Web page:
Annual Marshall Plan Lecture

As a political activist, journalist and writer, his father Leo Katz moved the family to Berlin in 1930. From there, they had to move to Paris after the Nazis’ rise to power and in 1940 continued their escape from Nazism, first to New York and then to Mexico. In Mexico City the Katzs finally found a safe haven. Friedrich Katz, who became fluent in his fifth language by the age of 14, lived among one of the most fascinating and active exile communities of the time. 

In 1949, Katz returned to Vienna, then a hot spot of the early Cold War, where he joined the Austrian Communist Party while writing his dissertation on the national economy of pre-Colombian Aztecs. Despite the high praise for the quality of his work, his peers made it clear that there was only one place they would write him a recommendation for: East Berlin. For over a decade, Katz worked at Humboldt University in East Berlin, establishing himself as a celebrated Mexicanist and discovering the second great topic of his oeuvre, the Mexican Revolution. Only after the repression of the Prague Spring in 1968 he left both Berlin and the Communist Party behind.

After a short stop-over in Mexico, where he witnessed the brutal suppression of the 1968 student movement, he received his first appointment in the USA at the University of Texas in Austin. In 1971, the former Communist Katz became part of the University of Chicago faculty. There he reached the height of his international fame as the most renowned scholar of the Mexican Revolution and made the University of Chicago a national hub for Latin Americanists.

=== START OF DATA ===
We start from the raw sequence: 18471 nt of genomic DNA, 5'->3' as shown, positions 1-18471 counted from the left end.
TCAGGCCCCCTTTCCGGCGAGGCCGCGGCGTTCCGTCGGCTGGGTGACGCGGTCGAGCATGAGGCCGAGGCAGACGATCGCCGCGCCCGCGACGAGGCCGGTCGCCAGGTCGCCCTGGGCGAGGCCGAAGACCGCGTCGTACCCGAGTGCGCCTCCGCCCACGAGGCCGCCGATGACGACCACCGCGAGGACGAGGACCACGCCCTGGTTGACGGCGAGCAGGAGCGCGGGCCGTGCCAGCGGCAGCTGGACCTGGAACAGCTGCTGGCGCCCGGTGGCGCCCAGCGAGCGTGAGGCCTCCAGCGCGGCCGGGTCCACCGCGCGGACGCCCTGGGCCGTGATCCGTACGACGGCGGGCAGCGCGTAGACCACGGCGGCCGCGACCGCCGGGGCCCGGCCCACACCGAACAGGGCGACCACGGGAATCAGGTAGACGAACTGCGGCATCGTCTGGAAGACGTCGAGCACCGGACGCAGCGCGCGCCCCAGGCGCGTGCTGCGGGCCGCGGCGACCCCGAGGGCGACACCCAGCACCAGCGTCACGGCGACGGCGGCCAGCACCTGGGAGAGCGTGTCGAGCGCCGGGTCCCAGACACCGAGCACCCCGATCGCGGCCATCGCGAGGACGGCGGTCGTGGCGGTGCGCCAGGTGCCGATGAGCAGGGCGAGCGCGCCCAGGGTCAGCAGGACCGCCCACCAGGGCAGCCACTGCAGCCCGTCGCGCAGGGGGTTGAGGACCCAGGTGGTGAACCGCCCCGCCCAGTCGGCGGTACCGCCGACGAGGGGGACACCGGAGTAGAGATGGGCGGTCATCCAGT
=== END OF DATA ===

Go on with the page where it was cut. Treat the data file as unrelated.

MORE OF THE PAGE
This lecture will fathom the volte-faces and contradictions of one of the most fascinating academic biographies of the 20th century.

Berthold Molden is the 2012-2014 Austrian Marshall Plan Chair at UNO, where he teaches European and Global History of the 20th century. He has published on different aspects of Cold War intellectual and political history. From 2005 to 2010, he directed an international research project on everyday history and memory in Central European border towns. Among his publications is an edited volume of essays on the life and work of Friedrich Katz: Friedrich Katz. Essays on the Life and Work of a Transnational Historian, ed. by Martina Kaller, David Mayer and Berthold Molden (Wiener Vorlesungen - Forschungen, Volume 6), Vienna: Peter Lang 2012.